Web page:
“I suppose the role of character is for the individual to rise to a situation. If it were not for the situation, we would never have heard of him. So that you might say that character is the product of an exceptional demand by the situation upon human ability. I think the ability of the average man could be doubled if it were demanded, if the situation demanded.” — Will Durant

Will Durant was an American historian, philosopher and writer. With his wife, he wrote The Story of Civilization, 11 volumes covering the whole story of humanity. The words opening this post are extracted from an interview in which he shared his thoughts on thoughts on the “Great Men and Women” in history. The heroes, the ones who shaped history and whose lives we study in the hope to become better.

In the same interview, he said that “the hero is a product of a situation rather than the result being a product of the hero. It is demand that brings out the exceptional qualities of man.

I love the idea of the hero as someone cut from a different cloth, with exceptional skills, wit and brilliance. 

However, I know we are all made of the same substance. I know we all have within us the potential to be heroes. And I know that hard times, like the one we are living now, can bring out the hero and the heroine from every man and woman. But it can also bring out the worst, the villain.

What makes the difference is a small choice. The choice of how we want to respond to the challenge.

“Everything can be taken from a man but one thing: the last of the human freedoms—to choose one’s attitude in any given set of circumstances, to choose one’s own way.” — Viktor E Frankl

One Apple A Day #672 – I am the one

We are all living, without doubts, a challenging situation. What is happening is shaking the foundations of our world at all levels; personal, professional, individual, social, economical. Our habits, routines and rituals have been disrupted. Most of the cues and frames through which we were able to read the reality around us, are useless now.

At least, this is what is happening to me. 

And I’ll be honest. 

There are moments, during the day in which I feel lost and powerless. It looks like no matter what we do, things keep getting worse. The flood of news and messages is not helping for sure. 

This morning I woke and realised that this tension is getting under my skin. I slept with my jaw tight, not a good sign.

So, this morning I enter my meditation with the only aim to relax, let go of the stress and find peace.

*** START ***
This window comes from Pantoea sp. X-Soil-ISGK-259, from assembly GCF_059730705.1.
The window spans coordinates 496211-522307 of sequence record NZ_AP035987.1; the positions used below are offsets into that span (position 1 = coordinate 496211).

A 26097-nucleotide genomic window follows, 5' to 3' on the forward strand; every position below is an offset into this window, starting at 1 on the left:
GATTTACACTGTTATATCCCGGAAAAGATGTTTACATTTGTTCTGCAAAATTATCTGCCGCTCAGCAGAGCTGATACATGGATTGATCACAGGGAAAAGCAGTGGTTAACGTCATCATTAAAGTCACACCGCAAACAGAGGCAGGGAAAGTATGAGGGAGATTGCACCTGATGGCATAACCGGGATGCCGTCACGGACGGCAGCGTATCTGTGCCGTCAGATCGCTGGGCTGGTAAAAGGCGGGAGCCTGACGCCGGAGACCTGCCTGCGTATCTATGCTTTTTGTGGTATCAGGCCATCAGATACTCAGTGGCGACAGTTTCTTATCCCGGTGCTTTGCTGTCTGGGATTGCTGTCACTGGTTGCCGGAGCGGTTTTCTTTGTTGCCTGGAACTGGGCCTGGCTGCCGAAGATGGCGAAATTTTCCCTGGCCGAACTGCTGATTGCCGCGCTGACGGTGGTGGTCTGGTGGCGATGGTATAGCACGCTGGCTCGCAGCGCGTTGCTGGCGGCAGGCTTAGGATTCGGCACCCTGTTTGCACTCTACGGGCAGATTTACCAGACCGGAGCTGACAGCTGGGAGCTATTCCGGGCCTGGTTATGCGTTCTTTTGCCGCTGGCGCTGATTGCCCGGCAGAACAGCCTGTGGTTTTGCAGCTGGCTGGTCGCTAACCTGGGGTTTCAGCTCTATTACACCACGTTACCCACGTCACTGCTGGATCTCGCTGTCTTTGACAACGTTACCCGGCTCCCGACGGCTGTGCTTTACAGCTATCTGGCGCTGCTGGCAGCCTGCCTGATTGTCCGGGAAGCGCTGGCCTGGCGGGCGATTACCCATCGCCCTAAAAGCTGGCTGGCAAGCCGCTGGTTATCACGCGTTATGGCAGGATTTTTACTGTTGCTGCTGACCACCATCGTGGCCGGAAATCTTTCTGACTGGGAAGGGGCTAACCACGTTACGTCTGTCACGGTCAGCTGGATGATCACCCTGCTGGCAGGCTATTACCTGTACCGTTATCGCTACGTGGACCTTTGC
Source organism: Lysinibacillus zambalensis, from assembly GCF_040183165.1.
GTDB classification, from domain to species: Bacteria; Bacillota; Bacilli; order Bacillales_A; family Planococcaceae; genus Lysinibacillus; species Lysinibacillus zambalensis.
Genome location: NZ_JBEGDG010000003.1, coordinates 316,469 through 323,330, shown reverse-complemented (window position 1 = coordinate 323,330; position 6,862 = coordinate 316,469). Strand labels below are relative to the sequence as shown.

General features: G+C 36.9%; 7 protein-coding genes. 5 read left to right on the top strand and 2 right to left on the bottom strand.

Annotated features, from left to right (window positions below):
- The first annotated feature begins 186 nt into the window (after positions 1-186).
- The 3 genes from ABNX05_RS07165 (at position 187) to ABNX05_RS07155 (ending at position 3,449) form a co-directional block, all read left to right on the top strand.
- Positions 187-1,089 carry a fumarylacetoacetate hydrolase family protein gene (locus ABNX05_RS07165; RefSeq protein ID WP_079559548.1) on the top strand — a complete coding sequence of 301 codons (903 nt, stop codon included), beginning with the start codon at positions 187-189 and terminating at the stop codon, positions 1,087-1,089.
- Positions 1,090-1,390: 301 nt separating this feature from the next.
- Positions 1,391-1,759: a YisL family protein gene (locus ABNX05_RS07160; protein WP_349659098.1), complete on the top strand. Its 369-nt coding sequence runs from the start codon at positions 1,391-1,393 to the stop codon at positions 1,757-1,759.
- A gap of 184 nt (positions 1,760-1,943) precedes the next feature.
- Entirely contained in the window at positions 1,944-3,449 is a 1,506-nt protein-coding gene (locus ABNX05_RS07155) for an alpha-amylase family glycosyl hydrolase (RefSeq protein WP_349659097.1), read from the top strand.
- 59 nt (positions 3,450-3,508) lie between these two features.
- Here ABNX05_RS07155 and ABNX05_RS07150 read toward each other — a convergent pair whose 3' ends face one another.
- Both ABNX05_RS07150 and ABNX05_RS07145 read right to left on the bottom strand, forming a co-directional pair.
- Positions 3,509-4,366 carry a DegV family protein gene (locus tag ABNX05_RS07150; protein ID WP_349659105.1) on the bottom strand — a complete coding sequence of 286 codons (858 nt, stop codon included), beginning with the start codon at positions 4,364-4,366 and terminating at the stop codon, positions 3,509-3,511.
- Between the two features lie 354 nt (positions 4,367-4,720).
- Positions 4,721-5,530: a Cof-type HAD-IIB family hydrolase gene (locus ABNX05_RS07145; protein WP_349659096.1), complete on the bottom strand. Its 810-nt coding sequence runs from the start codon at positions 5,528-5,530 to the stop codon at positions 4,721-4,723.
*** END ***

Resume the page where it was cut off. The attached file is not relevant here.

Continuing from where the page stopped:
And some words came up.

I am the one who’s asked to change and evolve.”

When I opened my eyes, I remember one of my all-time favourite books, “Man’s search for meaning” by Viktor Frankl.

“When we are no longer able to change a situation, we are challenged to change ourselves.” 

So, my question for today is “How can I change to thrive in this challenging time?

One Apple A Day #671 – Run Baby Run

My life is blessed by the presence of fantastic people with I can engage in inspiring conversations.
The other day I was telling my dear friend Luca, that sometimes I feel like a child lost in a crowded place.
I don’t know if it ever happened to you as a kid. Or maybe you’ve witnessed it. A child going around with her parents in a crowded place, like a square or mall, side by side. Then, maybe because she sees something fascinating or her parents got distracted for a second, the child loses the grip on her parent’s hand. All of a sudden, the parents are nowhere to be seen. Everything becomes big, dark and scary. The child, frightened and desperate, begins running around frantically to find her parents.
Sometimes, I feel like a lost child. And I find my inner child running around looking for the adult version of myself.
Though, we all know that the best solution is to stand still and wait to be found, fear pushes me to run around. Wasting energy and time.

Luca helped me see that, in my running, there may also be the desire to get out of a painful situation as soon as possible. The faster I run, the sooner I’m out.
How often does it happen in life? Because we are in pain, we accelerate thinking that this way, the pain will go away sooner. Instead, too often, we are just wasting energy, and a pause would help us see things more clearly.

Then the day after Giulia reminded me that, in our continually accelerating and changing society, we teach people that they must go faster if they want to keep the pace.
Run baby run.
But is true? What if we challenge the idea that faster is better?
Maybe, if we try to stand still, breath and wait for a moment, the way forward will find us.

One Apple A Day #698 – a recipe for transformation

“First is an intention. 

Then a behaviour. 

Then a habit. 

Then a practice. 

Then second nature. 

Then it is simply who you are.” – Brendon Burchard

I love this recipe for transformation. It is not even a recipe, to be honest. In my experience, this is how life works. How we grow, and we become who we are. The things we love and the one we don’t.